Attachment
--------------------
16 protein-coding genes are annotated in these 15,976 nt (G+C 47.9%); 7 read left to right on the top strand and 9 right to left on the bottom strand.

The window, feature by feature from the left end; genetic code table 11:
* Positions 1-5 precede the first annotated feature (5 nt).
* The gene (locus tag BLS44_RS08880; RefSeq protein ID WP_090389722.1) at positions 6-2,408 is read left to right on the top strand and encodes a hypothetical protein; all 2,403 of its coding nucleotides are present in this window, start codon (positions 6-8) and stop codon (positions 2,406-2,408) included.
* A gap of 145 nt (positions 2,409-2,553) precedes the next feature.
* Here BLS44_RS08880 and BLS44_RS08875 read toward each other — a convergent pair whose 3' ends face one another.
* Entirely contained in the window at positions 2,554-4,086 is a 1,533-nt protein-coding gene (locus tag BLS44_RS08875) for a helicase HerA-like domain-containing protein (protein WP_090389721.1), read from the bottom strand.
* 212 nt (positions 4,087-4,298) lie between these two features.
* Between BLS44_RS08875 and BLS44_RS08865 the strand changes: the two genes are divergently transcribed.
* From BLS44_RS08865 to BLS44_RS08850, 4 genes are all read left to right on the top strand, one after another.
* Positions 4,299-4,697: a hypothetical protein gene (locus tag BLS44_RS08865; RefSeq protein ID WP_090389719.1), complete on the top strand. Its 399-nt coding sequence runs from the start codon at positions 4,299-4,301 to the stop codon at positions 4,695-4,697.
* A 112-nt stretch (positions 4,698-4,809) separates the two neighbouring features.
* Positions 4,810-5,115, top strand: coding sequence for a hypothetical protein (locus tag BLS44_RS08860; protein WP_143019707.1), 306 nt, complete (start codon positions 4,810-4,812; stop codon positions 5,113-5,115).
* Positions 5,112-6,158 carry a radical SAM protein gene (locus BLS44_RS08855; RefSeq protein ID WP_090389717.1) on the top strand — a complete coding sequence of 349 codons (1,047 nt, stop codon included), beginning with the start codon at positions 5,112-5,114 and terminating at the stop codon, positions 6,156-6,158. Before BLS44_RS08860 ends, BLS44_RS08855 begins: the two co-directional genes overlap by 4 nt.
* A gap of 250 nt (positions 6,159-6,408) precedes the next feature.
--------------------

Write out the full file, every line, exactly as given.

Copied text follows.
16 protein-coding genes are annotated in these 15,976 nt (G+C 47.9%); 7 read left to right on the top strand and 9 right to left on the bottom strand.

The window, feature by feature from the left end; genetic code table 11:
* Positions 1-5 precede the first annotated feature (5 nt).
* The gene (locus tag BLS44_RS08880; RefSeq protein ID WP_090389722.1) at positions 6-2,408 is read left to right on the top strand and encodes a hypothetical protein; all 2,403 of its coding nucleotides are present in this window, start codon (positions 6-8) and stop codon (positions 2,406-2,408) included.
* A gap of 145 nt (positions 2,409-2,553) precedes the next feature.
* Here BLS44_RS08880 and BLS44_RS08875 read toward each other — a convergent pair whose 3' ends face one another.
* Entirely contained in the window at positions 2,554-4,086 is a 1,533-nt protein-coding gene (locus tag BLS44_RS08875) for a helicase HerA-like domain-containing protein (protein WP_090389721.1), read from the bottom strand.
* 212 nt (positions 4,087-4,298) lie between these two features.
* Between BLS44_RS08875 and BLS44_RS08865 the strand changes: the two genes are divergently transcribed.
* From BLS44_RS08865 to BLS44_RS08850, 4 genes are all read left to right on the top strand, one after another.
* Positions 4,299-4,697: a hypothetical protein gene (locus tag BLS44_RS08865; RefSeq protein ID WP_090389719.1), complete on the top strand. Its 399-nt coding sequence runs from the start codon at positions 4,299-4,301 to the stop codon at positions 4,695-4,697.
* A 112-nt stretch (positions 4,698-4,809) separates the two neighbouring features.
* Positions 4,810-5,115, top strand: coding sequence for a hypothetical protein (locus tag BLS44_RS08860; protein WP_143019707.1), 306 nt, complete (start codon positions 4,810-4,812; stop codon positions 5,113-5,115).
* Positions 5,112-6,158 carry a radical SAM protein gene (locus BLS44_RS08855; RefSeq protein ID WP_090389717.1) on the top strand — a complete coding sequence of 349 codons (1,047 nt, stop codon included), beginning with the start codon at positions 5,112-5,114 and terminating at the stop codon, positions 6,156-6,158. Before BLS44_RS08860 ends, BLS44_RS08855 begins: the two co-directional genes overlap by 4 nt.
* A gap of 250 nt (positions 6,159-6,408) precedes the next feature.